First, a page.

Chorley’s controversial treetop adventure course has failed to comply with the conditions attached to its planning approval.
It’s come to light that Go Ape in Rivington hasn’t adhered to the car park rules set by Chorley Council when it was granted planning permission.
Go Ape recently had to submit a retrospective planning application to extend two zipwire landing zones after operating without the necessary permission.
Those plans were approved, but the adventure company now has to consider submitting another retrospective application for the car park.
When Chorley Council granted planning permission in 2008, one condition said: “Before the development hereby permitted is first brought into use, the car park and vehicle manoeuvring area shall be surfaced or paved, drained and marked out all in accordance with the approved plan.”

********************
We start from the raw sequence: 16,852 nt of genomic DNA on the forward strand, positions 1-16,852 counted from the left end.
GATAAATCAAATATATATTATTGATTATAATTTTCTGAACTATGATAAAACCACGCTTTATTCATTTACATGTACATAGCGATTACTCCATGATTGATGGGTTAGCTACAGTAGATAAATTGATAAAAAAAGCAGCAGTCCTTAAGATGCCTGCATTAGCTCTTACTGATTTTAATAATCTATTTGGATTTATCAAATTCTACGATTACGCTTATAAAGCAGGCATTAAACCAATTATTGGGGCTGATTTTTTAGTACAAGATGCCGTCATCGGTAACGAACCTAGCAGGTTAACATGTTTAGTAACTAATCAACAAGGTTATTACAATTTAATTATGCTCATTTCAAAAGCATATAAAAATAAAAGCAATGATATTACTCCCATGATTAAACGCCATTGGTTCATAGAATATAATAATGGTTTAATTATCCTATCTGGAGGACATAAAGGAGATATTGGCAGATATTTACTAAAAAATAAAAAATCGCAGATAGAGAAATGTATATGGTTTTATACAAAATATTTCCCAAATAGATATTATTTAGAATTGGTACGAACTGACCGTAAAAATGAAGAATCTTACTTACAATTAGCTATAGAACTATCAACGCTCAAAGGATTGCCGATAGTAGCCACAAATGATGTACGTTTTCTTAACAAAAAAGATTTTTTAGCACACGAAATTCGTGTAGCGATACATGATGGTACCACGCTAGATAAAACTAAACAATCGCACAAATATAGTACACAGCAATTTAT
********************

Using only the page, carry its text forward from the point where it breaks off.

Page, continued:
The conditions were never met.
Coun Peter Goldsworthy, Leader of Chorley Council, said: “We have been given a commitment by Go Ape that they will be consulting with local residents on options for the car park.
“Once that has been done they will need to submit either a retrospective planning application or an application to vary a condition of the current permission.”
But chairman for the Friends of Lever Park in Rivington, Robert Dootson, is outraged Go Ape has been allowed to operate for the last three years.
He said: “The car park on the approved plan has not been developed and as such, the development should never have been allowed to be brought into use.
“Both the applicant and the planning department agreed to the conditions, so we feel that the planning authorities of Chorley Council should recommend enforcement action.”
Ben Davies, business development manager at Go Ape, said: “We’re aware of this issue and are currently finalising the plans for the car park before we apply for retrospective planning.”
In relation to the retrospective plans for the zipwire zones, he added: “Whilst we are aware that a small number of people will never be happy with Go Ape at Rivington, the vast majority recognise it as a valuable addition to the area.
“This planning application was never about the course as a whole.”